Business Imperatives

The Cloud Security Solutions Guide

Cloud is instrumental to digital transformation. Companies use cloud to rapidly roll out innovative digital products and services, modernize IT environments, and support hybrid working. Consequently, cloud adoption has already reached remarkable levels and continues to grow. According to the Flexera 2021 State of the Cloud Report , 80% of organizations have a private cloud, 97% use a public cloud, and 92% leverage multiple clouds. Industry-analysis firm Gartner estimates that in 2022, organizations worldwide will spend $482 billion on public-cloud services such as software-as-a-service (SaaS), infrastructure-as-a-service (IaaS), and platform-as-a-service (PaaS). This projection implies a 21.7% year-over-year growth compared to 2021.

As more sensitive data makes its way to the cloud, privacy regulations like GDPR and CCPA weigh in, and cybercrime continues to rise, businesses are ramping up their investment in the ability to protect themselves. Gartner forecasts that worldwide security and risk management spending will exceed $150 billion in 2021, and cloud security will be the fastest growing security-market segment, expanding 41.2% year-over-year to reach $841 million.

Cloud Security is a Shared Responsibility

Organizations and their cloud infrastructure provider(s) share the responsibility for security and compliance by following a “shared responsibility model.” As illustrated for AWS in Figure 1 below, the infrastructure provider is responsible for security of the cloud, while the customer is responsible for security in the cloud. The infrastructure provider is on point for protecting everything from concrete to hypervisor, i.e., data center facilities and hardware, software, and network infrastructure. Customers are accountable for data and applications that run on the cloud infrastructure. So, the proverbial unsecured AWS S3 buckets that have resulted in sensitive data exposure for numerous organizations illustrate a misconfiguration problem on the customer side.

Top Cloud Security Threats

Cloud users are a prime target for malevolent hackers, and protecting complex cloud environments is no small feat for organizations. Experts at the Cloud Security Alliance have identified the following 11 critical threats to cloud computing (ranked in order of severity), referred to as the “Egregious Eleven:”

  1. Data breaches. Security responsibility: customer and cloud-service provider
  2. Misconfiguration and inadequate change control. Security responsibility: customer
  3. Lack of cloud security architecture and strategy. Security responsibility: customer
  4. . Insufficient identity, credential, access and key management. Security responsibility: customer
  5. Account hijacking. Security responsibility: customer and cloud-service provider
  6. Insider threat. Security responsibility: customer
  7. Insecure interfaces and APIs. Security responsibility: customer and cloud-service provider
  8. Weak control plane. Security responsibility: customer
  9. Metastructure and applistructure failures. Security responsibility: customer and cloud-service provider
  10. Limited cloud usage visibility. Security responsibility: customer and cloud-service provider
  11. Abuse and nefarious use of cloud services. Security responsibility: customer and cloud-service provider.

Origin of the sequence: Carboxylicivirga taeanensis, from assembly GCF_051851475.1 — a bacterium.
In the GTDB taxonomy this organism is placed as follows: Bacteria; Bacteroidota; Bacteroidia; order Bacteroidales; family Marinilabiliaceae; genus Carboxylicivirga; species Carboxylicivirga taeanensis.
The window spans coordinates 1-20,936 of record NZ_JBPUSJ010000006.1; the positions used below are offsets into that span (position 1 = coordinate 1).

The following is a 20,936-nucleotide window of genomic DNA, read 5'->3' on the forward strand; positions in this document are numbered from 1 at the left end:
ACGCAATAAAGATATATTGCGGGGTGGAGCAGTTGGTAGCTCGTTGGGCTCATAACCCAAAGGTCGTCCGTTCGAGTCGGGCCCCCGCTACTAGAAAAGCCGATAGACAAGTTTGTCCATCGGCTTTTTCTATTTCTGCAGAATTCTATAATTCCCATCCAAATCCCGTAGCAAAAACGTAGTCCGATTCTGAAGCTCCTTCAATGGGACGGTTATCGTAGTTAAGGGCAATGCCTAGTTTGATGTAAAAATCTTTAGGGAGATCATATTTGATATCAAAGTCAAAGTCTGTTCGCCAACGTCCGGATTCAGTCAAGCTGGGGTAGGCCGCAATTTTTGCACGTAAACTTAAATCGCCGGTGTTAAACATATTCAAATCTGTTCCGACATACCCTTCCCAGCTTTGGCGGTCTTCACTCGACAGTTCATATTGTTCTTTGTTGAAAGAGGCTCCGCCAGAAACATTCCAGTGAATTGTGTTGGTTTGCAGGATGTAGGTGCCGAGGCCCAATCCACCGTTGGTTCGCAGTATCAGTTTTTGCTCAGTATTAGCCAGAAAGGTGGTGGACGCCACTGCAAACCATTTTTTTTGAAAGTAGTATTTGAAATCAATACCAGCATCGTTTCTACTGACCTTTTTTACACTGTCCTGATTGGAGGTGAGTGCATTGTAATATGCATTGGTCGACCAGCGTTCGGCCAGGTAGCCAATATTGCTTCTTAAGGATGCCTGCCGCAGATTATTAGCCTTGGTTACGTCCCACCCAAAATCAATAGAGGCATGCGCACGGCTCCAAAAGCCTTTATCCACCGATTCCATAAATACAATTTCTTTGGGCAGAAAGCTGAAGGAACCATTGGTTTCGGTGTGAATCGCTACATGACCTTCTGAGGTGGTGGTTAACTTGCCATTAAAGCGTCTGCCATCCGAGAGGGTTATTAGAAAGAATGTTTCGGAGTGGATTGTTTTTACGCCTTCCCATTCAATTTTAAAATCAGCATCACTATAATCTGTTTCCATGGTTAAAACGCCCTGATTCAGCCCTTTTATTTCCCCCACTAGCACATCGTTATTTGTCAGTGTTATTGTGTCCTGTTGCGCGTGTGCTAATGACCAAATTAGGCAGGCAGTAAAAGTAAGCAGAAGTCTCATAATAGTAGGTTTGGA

How to Approach Cloud Security

Building a continuous cloud-security management program for your organization is critical. As a first step, you may want to familiarize yourself with leading security frameworks (such as NIST Cyber Security Framework and related publications, ISO/IEC 27017, etc.) and best practices for cloud security (such as Center of Internet Security Benchmarks providing security-configuration guides for various cloud environments—from AWS to Azure to Google Cloud Platform to Alibaba Cloud).

The Cloud Security Alliance (CSA) publishes a Cloud Controls Matrix (CCM) that outlines fundamental security principles and controls to “guide cloud service providers (CSPs) and cloud service customers (CSCs) seeking secure implementation, assessment, and management of cloud services security risks.” CCM covers 197 controls across 17 security domains, such as Audit and Assurance, Application and Interface Security, Change Control and Configuration Management, Governance, Risk and Compliance, Infrastructure and Virtualization Security, Threat and Vulnerability Management, and others.

You can leverage cloud security consultants to examine how your enterprise processes, stores, accesses, and uses data in the cloud, then you can craft a custom data-governance protocol and other elements of the security-management program aligned to your business objectives and risk profile. Professional cloud security assessments and penetration testing would also be instrumental to helping you utilize the cloud in a compliant and secure fashion.

In the unfortunate event of a company experiencing a breach, having a cloud incident response plan in place is crucial to mitigating the impact of an attack and minimizing damage. Enduring any catastrophic enterprise event is traumatic enough, but how the enterprise reacts after such an event will often determine their fate. Moreover, the organization’s response plays an influential role in the potential cost of a cyber breach.

Protect Your Cloud With Secureworks®

A secure cloud infrastructure is a requirement that every modern business must meet to remain competitive. Learn more about our cloud security products and services and leverage our expertise to create a cloud security strategy that fits your business needs.

You might also be interested in

  • 5 Steps to AWS Cloud Adoption with Security in Mind
  • Build a Cloud Security Management Program With Confidence
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